Hall of Fame receiver Jerry Rice, one of the most prolific players in the history of the NFL, ended his remarkable 274 streak of games with a reception on Sept.19, 2004, when he failed to make a single catch in a game against the Buffalo Bills.
Rice, who was 41 at the time and playing in his fourth season with the Oakland Raiders, had previously recorded at least one reception in every game he played since Dec. 1, 1985, his rookie season.
Despite Rice’s lack of action on that day, the Raiders still defeated the Bills 13-10.
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“I expect to catch footballs,” Rice said at the time, via The Associated Press. “I never thought it would come to an end like this. But, you know, it’s O.K. It’s alright. It happens. Life goes on. I’ll just start another one and get another 200.”
Read below for more historic events on this day in history.
American tennis player Bill Tilden continued his domination of the sport when on Sept. 19, 1925, he won his sixth straight U.S. Open tennis championship over San Francisco native Bill Johnston.
The two rivals faced off for the fourth consecutive year, with Tilden coming out on top yet again, this time in a five set victory (4-6, 11-9, 6-3, 4-6, 6-3).
Tilden would win seven U.S. Open titles and three more at Wimbledon. According to the International Tennis Hall of Fame, he was 73-7 and won 42 straight matches from 1920-1926.
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GOLD MEDAL PERFORMANCE
Decorated Olympic diver Greg Louganis won gold in the men’s 3-metre springboard event at the 1988 Summer Games in Seoul on Sept. 19, 1988 after hitting his head in the preliminaries, which resulted in a concussion.
Four stitches later, Louganis would finish two more dives and eventually secure his third Olympic gold medal in the 3-metre springboard and later his fourth in the men’s 10-metre platform. It was revealed years later that Louganis had tested positive for HIV earlier that year, a secret he kept out of fear of not being able to compete.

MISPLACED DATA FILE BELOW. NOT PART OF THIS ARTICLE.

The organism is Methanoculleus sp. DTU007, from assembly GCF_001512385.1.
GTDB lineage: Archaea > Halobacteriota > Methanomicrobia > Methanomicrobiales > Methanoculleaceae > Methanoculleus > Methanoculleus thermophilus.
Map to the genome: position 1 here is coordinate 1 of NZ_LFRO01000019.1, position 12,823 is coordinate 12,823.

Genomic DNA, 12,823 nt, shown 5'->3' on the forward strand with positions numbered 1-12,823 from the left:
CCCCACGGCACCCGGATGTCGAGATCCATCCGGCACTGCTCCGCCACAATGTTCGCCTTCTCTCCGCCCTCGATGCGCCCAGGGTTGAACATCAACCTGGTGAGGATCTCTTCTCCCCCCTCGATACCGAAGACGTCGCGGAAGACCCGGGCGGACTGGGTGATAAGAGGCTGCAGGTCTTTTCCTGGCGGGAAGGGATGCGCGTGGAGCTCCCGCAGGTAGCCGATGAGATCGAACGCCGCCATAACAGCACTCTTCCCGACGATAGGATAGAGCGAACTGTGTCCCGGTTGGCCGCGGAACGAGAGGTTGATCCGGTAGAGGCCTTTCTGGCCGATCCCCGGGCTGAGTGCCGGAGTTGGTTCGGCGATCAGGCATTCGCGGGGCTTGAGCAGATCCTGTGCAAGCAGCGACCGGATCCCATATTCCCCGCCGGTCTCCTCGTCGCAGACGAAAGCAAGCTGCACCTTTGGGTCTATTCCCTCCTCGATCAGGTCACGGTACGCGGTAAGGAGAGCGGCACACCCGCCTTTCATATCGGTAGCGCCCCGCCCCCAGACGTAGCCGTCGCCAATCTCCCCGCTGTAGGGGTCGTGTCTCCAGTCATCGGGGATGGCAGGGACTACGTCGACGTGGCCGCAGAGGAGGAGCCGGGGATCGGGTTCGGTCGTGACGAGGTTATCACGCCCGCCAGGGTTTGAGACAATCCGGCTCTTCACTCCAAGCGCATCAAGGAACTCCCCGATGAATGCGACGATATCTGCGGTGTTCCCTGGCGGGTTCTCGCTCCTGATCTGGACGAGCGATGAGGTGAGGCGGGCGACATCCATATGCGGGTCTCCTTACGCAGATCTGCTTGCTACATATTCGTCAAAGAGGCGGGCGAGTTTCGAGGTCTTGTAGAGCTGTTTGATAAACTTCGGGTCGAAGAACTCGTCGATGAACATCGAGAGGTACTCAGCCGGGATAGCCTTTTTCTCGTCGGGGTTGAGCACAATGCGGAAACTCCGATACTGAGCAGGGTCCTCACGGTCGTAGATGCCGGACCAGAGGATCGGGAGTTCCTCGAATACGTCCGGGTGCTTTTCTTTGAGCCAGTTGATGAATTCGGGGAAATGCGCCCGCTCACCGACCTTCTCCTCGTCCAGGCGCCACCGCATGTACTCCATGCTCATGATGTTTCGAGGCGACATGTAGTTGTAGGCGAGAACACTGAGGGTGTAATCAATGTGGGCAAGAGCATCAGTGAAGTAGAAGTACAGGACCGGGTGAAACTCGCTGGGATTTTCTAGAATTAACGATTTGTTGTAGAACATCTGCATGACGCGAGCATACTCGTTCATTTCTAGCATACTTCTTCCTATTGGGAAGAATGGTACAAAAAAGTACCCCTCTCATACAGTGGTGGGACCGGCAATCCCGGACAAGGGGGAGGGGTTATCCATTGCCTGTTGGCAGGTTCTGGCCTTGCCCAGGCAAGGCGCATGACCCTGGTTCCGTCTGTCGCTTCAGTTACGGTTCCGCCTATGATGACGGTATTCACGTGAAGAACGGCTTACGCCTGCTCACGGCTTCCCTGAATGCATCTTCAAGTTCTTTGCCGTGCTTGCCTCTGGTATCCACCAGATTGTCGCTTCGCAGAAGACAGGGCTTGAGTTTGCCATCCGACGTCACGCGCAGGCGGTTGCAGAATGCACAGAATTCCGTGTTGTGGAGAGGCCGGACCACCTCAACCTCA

On Sept. 19, 2011, New York Yankees closer Mariano Rivera set a major league record with his 602nd save in the Yankees’ 6-4 win over the Minnesota Twins. At the time, he also held the record with 42 career postseason saves.
“It’s a blessing,” Rivera said at the time, via ESPN. “I never thought that I’d be doing this for so many years and be able to accomplish (this) record.”
Rivera still holds the record with 652 career saves.
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Baker Mayfield made history when on Sept. 19, 2015, in just his third start with the Oklahoma Sooners, he recorded a program record of 572 total yards (487 passing, 85 rushing) and threw four touchdown passes and ran for two more.
“It’s pretty humbling, especially knowing who has come through here,” he said at the time, via FOX Sports. “It’s pretty special to me. But we had so much more on the table. Who knows what we could have done if we had just executed the offense better.”
Mayfield’s 572 offensive yards topped the previous record of 554 yards set in 2012 by Landry Jones, and Oklahoma defeated Tulsa, 52-38.